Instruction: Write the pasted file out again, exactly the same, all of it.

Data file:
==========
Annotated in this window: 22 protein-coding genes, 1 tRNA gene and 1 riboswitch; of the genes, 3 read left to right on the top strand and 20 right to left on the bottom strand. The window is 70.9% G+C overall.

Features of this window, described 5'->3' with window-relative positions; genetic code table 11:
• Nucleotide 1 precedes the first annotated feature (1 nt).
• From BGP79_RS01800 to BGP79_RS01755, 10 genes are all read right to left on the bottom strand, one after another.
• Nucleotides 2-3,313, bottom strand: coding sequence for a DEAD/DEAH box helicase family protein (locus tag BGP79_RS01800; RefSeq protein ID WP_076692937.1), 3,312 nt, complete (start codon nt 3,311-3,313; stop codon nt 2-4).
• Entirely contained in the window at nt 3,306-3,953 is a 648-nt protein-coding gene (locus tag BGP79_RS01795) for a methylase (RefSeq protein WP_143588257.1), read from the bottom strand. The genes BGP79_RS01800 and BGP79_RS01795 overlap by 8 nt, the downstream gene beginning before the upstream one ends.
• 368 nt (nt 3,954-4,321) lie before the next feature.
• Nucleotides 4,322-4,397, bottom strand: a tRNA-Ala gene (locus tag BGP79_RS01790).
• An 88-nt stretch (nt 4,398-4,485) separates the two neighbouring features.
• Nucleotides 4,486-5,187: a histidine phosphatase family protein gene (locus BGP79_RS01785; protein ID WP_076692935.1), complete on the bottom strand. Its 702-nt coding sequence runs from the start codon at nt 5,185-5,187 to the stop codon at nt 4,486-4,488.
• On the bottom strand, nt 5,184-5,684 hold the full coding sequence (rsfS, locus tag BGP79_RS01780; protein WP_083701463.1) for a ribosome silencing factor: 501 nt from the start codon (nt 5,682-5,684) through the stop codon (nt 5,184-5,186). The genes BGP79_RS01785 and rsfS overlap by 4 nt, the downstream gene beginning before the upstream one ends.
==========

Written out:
Annotated in this window: 22 protein-coding genes, 1 tRNA gene and 1 riboswitch; of the genes, 3 read left to right on the top strand and 20 right to left on the bottom strand. The window is 70.9% G+C overall.

Features of this window, described 5'->3' with window-relative positions; genetic code table 11:
• Nucleotide 1 precedes the first annotated feature (1 nt).
• From BGP79_RS01800 to BGP79_RS01755, 10 genes are all read right to left on the bottom strand, one after another.
• Nucleotides 2-3,313, bottom strand: coding sequence for a DEAD/DEAH box helicase family protein (locus tag BGP79_RS01800; RefSeq protein ID WP_076692937.1), 3,312 nt, complete (start codon nt 3,311-3,313; stop codon nt 2-4).
• Entirely contained in the window at nt 3,306-3,953 is a 648-nt protein-coding gene (locus tag BGP79_RS01795) for a methylase (RefSeq protein WP_143588257.1), read from the bottom strand. The genes BGP79_RS01800 and BGP79_RS01795 overlap by 8 nt, the downstream gene beginning before the upstream one ends.
• 368 nt (nt 3,954-4,321) lie before the next feature.
• Nucleotides 4,322-4,397, bottom strand: a tRNA-Ala gene (locus tag BGP79_RS01790).
• An 88-nt stretch (nt 4,398-4,485) separates the two neighbouring features.
• Nucleotides 4,486-5,187: a histidine phosphatase family protein gene (locus BGP79_RS01785; protein ID WP_076692935.1), complete on the bottom strand. Its 702-nt coding sequence runs from the start codon at nt 5,185-5,187 to the stop codon at nt 4,486-4,488.
• On the bottom strand, nt 5,184-5,684 hold the full coding sequence (rsfS, locus tag BGP79_RS01780; protein WP_083701463.1) for a ribosome silencing factor: 501 nt from the start codon (nt 5,682-5,684) through the stop codon (nt 5,184-5,186). The genes BGP79_RS01785 and rsfS overlap by 4 nt, the downstream gene beginning before the upstream one ends.